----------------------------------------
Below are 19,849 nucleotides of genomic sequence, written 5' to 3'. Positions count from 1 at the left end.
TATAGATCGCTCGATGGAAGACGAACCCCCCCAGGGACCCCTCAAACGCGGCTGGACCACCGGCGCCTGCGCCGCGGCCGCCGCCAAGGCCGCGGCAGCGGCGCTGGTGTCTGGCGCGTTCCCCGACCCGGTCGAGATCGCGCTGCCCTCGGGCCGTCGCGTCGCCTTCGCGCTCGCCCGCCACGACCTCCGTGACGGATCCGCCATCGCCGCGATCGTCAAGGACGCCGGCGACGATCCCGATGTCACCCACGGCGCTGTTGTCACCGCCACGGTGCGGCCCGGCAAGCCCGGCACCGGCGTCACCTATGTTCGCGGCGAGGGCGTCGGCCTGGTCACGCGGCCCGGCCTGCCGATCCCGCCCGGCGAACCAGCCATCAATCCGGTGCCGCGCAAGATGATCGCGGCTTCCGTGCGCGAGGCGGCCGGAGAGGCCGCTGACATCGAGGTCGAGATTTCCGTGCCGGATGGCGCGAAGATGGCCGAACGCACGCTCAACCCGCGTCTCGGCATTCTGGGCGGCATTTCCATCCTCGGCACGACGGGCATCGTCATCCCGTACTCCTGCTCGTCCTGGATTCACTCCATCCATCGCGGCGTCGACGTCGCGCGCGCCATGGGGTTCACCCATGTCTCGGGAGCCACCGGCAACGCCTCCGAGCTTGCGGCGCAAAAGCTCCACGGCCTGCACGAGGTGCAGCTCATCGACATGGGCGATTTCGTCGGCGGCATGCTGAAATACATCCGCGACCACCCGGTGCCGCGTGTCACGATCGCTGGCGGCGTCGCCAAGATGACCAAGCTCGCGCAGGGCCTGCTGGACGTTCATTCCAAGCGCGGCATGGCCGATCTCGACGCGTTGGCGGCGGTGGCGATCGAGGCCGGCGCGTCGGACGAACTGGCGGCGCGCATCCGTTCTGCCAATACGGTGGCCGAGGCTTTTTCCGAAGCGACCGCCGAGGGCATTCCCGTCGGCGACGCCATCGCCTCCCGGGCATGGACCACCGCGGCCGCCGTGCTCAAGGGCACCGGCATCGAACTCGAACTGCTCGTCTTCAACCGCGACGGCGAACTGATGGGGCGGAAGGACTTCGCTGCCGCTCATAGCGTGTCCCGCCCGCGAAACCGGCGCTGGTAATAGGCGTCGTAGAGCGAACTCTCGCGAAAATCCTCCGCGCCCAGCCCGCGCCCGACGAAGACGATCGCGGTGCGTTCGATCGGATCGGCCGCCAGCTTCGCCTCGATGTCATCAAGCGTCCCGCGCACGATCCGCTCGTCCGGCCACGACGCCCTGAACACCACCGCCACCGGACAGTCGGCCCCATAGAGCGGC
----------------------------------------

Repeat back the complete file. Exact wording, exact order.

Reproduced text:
Below are 19,849 nucleotides of genomic sequence, written 5' to 3'. Positions count from 1 at the left end.
TATAGATCGCTCGATGGAAGACGAACCCCCCCAGGGACCCCTCAAACGCGGCTGGACCACCGGCGCCTGCGCCGCGGCCGCCGCCAAGGCCGCGGCAGCGGCGCTGGTGTCTGGCGCGTTCCCCGACCCGGTCGAGATCGCGCTGCCCTCGGGCCGTCGCGTCGCCTTCGCGCTCGCCCGCCACGACCTCCGTGACGGATCCGCCATCGCCGCGATCGTCAAGGACGCCGGCGACGATCCCGATGTCACCCACGGCGCTGTTGTCACCGCCACGGTGCGGCCCGGCAAGCCCGGCACCGGCGTCACCTATGTTCGCGGCGAGGGCGTCGGCCTGGTCACGCGGCCCGGCCTGCCGATCCCGCCCGGCGAACCAGCCATCAATCCGGTGCCGCGCAAGATGATCGCGGCTTCCGTGCGCGAGGCGGCCGGAGAGGCCGCTGACATCGAGGTCGAGATTTCCGTGCCGGATGGCGCGAAGATGGCCGAACGCACGCTCAACCCGCGTCTCGGCATTCTGGGCGGCATTTCCATCCTCGGCACGACGGGCATCGTCATCCCGTACTCCTGCTCGTCCTGGATTCACTCCATCCATCGCGGCGTCGACGTCGCGCGCGCCATGGGGTTCACCCATGTCTCGGGAGCCACCGGCAACGCCTCCGAGCTTGCGGCGCAAAAGCTCCACGGCCTGCACGAGGTGCAGCTCATCGACATGGGCGATTTCGTCGGCGGCATGCTGAAATACATCCGCGACCACCCGGTGCCGCGTGTCACGATCGCTGGCGGCGTCGCCAAGATGACCAAGCTCGCGCAGGGCCTGCTGGACGTTCATTCCAAGCGCGGCATGGCCGATCTCGACGCGTTGGCGGCGGTGGCGATCGAGGCCGGCGCGTCGGACGAACTGGCGGCGCGCATCCGTTCTGCCAATACGGTGGCCGAGGCTTTTTCCGAAGCGACCGCCGAGGGCATTCCCGTCGGCGACGCCATCGCCTCCCGGGCATGGACCACCGCGGCCGCCGTGCTCAAGGGCACCGGCATCGAACTCGAACTGCTCGTCTTCAACCGCGACGGCGAACTGATGGGGCGGAAGGACTTCGCTGCCGCTCATAGCGTGTCCCGCCCGCGAAACCGGCGCTGGTAATAGGCGTCGTAGAGCGAACTCTCGCGAAAATCCTCCGCGCCCAGCCCGCGCCCGACGAAGACGATCGCGGTGCGTTCGATCGGATCGGCCGCCAGCTTCGCCTCGATGTCATCAAGCGTCCCGCGCACGATCCGCTCGTCCGGCCACGACGCCCTGAACACCACCGCCACCGGACAGTCGGCCCCATAGAGCGGC